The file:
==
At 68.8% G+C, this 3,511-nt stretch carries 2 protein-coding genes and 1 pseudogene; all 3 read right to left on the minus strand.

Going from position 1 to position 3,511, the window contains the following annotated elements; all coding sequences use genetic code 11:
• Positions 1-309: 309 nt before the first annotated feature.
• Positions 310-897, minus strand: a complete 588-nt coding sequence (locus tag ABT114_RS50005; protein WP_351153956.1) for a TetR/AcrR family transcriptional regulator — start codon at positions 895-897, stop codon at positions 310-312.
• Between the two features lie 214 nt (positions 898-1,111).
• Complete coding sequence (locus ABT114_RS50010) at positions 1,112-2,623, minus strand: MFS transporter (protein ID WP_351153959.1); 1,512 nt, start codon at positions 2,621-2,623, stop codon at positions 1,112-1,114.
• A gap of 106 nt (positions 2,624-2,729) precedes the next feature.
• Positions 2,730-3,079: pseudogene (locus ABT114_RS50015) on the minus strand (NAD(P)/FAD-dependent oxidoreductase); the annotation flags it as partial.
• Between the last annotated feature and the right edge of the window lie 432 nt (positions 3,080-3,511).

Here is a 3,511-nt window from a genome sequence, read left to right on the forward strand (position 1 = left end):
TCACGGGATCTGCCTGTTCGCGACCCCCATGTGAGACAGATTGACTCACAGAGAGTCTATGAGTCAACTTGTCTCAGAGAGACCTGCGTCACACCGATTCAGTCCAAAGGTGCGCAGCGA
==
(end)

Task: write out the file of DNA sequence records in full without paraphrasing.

At 68.8% G+C, this 3,511-nt stretch carries 2 protein-coding genes and 1 pseudogene; all 3 read right to left on the minus strand.

Going from position 1 to position 3,511, the window contains the following annotated elements; all coding sequences use genetic code 11:
• Positions 1-309: 309 nt before the first annotated feature.
• Positions 310-897, minus strand: a complete 588-nt coding sequence (locus tag ABT114_RS50005; protein WP_351153956.1) for a TetR/AcrR family transcriptional regulator — start codon at positions 895-897, stop codon at positions 310-312.
• Between the two features lie 214 nt (positions 898-1,111).
• Complete coding sequence (locus ABT114_RS50010) at positions 1,112-2,623, minus strand: MFS transporter (protein ID WP_351153959.1); 1,512 nt, start codon at positions 2,621-2,623, stop codon at positions 1,112-1,114.
• A gap of 106 nt (positions 2,624-2,729) precedes the next feature.
• Positions 2,730-3,079: pseudogene (locus ABT114_RS50015) on the minus strand (NAD(P)/FAD-dependent oxidoreductase); the annotation flags it as partial.
• Between the last annotated feature and the right edge of the window lie 432 nt (positions 3,080-3,511).

Here is a 3,511-nt window from a genome sequence, read left to right on the forward strand (position 1 = left end):
TCACGGGATCTGCCTGTTCGCGACCCCCATGTGAGACAGATTGACTCACAGAGAGTCTATGAGTCAACTTGTCTCAGAGAGACCTGCGTCACACCGATTCAGTCCAAAGGTGCGCAGCGA